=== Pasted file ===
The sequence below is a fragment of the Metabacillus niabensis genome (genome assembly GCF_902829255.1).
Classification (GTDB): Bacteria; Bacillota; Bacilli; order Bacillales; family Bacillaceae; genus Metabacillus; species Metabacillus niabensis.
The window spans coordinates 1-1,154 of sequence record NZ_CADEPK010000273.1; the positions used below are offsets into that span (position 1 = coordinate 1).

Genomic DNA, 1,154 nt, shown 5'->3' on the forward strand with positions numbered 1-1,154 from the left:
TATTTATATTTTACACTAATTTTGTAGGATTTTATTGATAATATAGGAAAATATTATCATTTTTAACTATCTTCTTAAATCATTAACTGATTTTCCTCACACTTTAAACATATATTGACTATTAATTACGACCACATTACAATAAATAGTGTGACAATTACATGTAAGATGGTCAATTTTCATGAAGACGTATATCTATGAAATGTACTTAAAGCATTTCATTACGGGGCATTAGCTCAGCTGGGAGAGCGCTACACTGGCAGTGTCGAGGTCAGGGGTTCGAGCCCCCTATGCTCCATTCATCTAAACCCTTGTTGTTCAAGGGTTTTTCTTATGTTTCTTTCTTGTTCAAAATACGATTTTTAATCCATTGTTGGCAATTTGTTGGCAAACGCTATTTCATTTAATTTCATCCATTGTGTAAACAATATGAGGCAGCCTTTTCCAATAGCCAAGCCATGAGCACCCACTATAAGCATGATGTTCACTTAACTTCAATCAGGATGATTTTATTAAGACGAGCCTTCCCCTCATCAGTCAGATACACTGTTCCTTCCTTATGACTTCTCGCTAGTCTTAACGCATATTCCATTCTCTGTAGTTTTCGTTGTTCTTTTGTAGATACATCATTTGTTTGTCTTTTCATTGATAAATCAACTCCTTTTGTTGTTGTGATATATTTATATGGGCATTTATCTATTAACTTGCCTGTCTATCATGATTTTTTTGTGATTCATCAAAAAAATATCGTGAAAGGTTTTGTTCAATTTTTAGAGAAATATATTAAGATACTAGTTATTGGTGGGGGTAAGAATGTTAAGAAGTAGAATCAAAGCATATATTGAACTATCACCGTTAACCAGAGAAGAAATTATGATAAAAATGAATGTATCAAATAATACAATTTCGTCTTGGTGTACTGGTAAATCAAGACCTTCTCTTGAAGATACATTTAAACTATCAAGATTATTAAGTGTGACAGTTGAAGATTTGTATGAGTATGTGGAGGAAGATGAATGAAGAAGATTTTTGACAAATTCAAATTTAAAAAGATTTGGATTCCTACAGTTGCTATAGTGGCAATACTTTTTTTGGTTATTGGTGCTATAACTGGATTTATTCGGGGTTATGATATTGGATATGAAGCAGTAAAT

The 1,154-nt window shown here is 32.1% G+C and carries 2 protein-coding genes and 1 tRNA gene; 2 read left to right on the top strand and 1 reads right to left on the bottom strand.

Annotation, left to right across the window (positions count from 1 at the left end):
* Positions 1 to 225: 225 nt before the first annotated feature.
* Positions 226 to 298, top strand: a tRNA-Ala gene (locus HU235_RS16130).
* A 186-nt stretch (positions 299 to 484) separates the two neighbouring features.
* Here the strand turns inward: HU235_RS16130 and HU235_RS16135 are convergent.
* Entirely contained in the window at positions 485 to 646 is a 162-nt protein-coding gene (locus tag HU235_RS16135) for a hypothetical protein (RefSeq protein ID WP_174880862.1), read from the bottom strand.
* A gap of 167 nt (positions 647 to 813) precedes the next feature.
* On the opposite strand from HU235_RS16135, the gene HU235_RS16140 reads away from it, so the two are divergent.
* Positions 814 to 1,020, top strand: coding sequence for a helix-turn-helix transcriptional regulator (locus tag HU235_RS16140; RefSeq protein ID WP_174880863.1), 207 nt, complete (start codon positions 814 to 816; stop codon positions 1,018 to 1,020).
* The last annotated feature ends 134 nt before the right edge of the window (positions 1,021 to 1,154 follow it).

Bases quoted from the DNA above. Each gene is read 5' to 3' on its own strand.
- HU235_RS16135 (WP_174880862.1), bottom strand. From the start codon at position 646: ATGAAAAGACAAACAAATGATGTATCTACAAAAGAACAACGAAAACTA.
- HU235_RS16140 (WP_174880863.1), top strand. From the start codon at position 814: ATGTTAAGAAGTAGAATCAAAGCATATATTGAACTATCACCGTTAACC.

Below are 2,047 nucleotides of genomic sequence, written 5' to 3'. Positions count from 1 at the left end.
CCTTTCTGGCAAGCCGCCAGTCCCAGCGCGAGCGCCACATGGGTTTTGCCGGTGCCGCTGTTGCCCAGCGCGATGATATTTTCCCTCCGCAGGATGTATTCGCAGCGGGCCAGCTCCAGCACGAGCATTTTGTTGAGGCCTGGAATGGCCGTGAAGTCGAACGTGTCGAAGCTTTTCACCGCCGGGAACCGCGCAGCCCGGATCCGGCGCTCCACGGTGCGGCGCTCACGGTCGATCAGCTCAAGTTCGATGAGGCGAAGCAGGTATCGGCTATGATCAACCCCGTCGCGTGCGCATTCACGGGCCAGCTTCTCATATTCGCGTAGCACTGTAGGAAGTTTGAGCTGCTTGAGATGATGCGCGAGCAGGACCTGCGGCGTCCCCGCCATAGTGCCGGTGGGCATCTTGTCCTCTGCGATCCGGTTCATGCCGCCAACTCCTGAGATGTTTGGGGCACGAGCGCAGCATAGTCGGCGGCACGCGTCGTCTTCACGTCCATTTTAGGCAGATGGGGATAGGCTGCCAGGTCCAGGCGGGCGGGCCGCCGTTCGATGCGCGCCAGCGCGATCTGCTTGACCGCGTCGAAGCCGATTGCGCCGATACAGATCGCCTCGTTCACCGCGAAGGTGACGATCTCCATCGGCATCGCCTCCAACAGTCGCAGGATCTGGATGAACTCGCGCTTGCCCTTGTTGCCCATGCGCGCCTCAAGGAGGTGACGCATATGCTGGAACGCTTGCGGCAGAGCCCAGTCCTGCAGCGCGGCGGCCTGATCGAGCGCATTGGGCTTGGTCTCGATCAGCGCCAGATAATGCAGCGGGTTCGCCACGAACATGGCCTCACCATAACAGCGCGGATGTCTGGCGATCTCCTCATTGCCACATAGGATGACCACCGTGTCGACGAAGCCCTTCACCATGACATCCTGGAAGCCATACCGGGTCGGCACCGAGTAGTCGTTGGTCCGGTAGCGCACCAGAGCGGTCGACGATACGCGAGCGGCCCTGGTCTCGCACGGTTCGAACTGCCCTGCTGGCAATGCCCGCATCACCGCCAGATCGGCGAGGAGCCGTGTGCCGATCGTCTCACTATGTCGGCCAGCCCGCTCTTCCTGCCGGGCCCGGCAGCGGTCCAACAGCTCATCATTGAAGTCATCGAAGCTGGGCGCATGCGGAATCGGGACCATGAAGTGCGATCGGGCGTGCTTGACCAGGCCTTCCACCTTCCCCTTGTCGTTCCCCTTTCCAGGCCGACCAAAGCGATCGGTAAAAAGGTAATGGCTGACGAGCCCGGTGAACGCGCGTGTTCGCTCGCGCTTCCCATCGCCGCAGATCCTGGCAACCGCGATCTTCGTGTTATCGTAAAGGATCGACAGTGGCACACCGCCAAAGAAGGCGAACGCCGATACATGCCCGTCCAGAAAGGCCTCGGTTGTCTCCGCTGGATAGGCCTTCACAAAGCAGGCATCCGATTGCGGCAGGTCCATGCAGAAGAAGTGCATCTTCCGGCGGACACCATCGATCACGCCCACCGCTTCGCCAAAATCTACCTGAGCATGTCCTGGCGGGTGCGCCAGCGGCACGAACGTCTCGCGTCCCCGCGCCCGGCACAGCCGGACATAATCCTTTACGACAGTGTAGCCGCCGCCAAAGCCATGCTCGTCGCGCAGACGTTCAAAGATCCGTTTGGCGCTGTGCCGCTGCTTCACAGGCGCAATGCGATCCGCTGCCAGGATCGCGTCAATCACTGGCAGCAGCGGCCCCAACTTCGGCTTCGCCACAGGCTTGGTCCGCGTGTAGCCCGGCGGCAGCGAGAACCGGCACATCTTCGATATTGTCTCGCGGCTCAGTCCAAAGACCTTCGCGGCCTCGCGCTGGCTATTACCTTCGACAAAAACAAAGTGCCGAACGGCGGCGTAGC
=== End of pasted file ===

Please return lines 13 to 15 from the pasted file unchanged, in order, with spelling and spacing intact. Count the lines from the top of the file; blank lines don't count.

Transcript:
* A gap of 167 nt (positions 647 to 813) precedes the next feature.
* On the opposite strand from HU235_RS16135, the gene HU235_RS16140 reads away from it, so the two are divergent.
* Positions 814 to 1,020, top strand: coding sequence for a helix-turn-helix transcriptional regulator (locus tag HU235_RS16140; RefSeq protein ID WP_174880863.1), 207 nt, complete (start codon positions 814 to 816; stop codon positions 1,018 to 1,020).